Tuesday, February 26, 2008
There Will Be Poop
Potty-training (toilet-training?) is always an interesting combination of parental optimism, manifested in high-pitched praise, clapping, and marshmallows and that depressing realism manifested in grinding teeth, muffled swearing, and the admission you really can't MAKE anyone do anything. Let alone an almost three year-old.
This juxtaposition confuses both parent and child. It's like the best of intentions get slapped in the face by a stinky reality you chose to ignore. The really stinky, messy, you-Clorox-but-you-still-know-it's-there reality. I'm really not that impressed that my almost three year-old can "tinkle in the potty" because I think he should already be doing it by now, but I'm pretending in order to trick him into doing it in order to gain my approval. I'm bribing him with a loud fire-truck I wouldn't normally buy. Isn't that weird? Blatantly manipulative? But what's the alternative?
This is the part of the blog where you think about it, offer silent suggestions in your head about what you've done, what your sister does, what that one neighbor did, and what Dr. Brazzleberry told you to do, and then, ultimately, agree with me. As the saying goes, you can lead a child to the toilet, but you can't make him care about how much you have to clean up.
This trial of bodily functions has me thinking about how much calculated manipulation is needed in successfully raising children. How do I get my kids to pick up after themselves? To "just say no" and everything else I want them to do or not do to be responsible adults? Before I had children I thought that my excellent reasoning skills would guide them through life, but now I know it's just extra video game time, and treats. He will not potty-train himself because he's uncomfortable sitting in his own filth. He's quite content to do that. He will not potty-train himself because he smells bad or because he's spreading germs that will make us all sick all over the house. He's perfectly content to do those things as well. I know that in order to potty-train my son I will need to use bribery. I've been around the toddler block before. I tried to hide vegetables in their food, but just as the purees were silently chilling in the freezer, I read an article in Bon Appetit! that referenced the cookbook Deceptively Delicious (and, on a side note, apparently not the brain child of Jessica Seinfeld--but that's another scandal for another time) saying, ultimately, what does eating mac and cheese with cauliflower and beans snuck in teach kids? It teaches them to eat mac and cheese, it doesn't each them to eat their veggies. Touche, Jessica. (That'll teach me from a. taking advice from privileged celebrities, b. taking advice from a mother whose children are still little, and c. doing extra work)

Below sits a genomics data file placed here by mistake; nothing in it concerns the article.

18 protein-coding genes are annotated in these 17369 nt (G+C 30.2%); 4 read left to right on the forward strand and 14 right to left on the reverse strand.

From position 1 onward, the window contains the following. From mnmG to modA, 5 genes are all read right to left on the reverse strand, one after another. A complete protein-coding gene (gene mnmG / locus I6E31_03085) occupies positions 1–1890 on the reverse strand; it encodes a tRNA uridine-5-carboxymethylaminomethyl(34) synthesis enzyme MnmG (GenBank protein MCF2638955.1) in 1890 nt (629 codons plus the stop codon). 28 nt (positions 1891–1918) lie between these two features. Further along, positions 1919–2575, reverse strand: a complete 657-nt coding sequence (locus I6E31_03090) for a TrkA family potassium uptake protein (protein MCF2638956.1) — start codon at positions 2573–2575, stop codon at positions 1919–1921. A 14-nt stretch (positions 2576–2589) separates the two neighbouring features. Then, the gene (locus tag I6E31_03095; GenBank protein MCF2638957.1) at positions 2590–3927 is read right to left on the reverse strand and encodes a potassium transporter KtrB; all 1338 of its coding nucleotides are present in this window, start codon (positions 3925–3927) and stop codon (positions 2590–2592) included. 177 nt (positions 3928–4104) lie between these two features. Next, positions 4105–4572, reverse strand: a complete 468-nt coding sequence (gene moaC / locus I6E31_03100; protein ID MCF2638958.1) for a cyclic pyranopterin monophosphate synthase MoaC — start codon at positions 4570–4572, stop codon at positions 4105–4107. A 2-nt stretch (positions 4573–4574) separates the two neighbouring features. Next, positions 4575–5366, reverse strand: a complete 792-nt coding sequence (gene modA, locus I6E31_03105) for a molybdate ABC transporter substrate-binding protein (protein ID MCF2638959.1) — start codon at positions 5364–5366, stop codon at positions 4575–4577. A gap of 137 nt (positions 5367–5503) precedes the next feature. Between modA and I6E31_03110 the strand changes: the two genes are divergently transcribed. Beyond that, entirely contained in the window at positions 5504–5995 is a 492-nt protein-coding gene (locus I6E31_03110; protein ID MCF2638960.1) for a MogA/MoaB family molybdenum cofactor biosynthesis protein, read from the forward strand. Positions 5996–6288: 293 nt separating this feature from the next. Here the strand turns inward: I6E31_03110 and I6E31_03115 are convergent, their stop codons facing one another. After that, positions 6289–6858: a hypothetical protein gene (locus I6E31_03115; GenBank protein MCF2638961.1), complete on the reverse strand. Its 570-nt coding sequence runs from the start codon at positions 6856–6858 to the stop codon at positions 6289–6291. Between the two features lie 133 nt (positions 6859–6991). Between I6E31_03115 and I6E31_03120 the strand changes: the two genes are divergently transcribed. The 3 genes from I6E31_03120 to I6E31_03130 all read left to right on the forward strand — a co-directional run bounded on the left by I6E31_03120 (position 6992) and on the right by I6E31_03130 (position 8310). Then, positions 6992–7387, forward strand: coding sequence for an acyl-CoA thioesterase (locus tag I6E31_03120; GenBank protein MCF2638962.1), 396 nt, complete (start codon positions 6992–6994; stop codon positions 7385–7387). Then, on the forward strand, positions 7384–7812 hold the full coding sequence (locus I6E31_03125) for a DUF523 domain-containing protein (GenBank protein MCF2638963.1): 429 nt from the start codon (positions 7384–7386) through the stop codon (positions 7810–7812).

I take comfort in the fact that I have successfully potty-trained three other children and they all did it for different reasons, using a different technique. The intricate recipe involves a lot of praise and some stern warnings sprinkled with M&M's over about a week's time. So, despite my superior reasoning skills, I know what the next few days will be like-- frustrating and messy. There's no way around it. What I have changed this time is using bribery for myself. Yesterday I got french fries, today a soda and a fancy salad. I will use, despite what all the diet gurus tell me, food as a reward. Because it WORKS.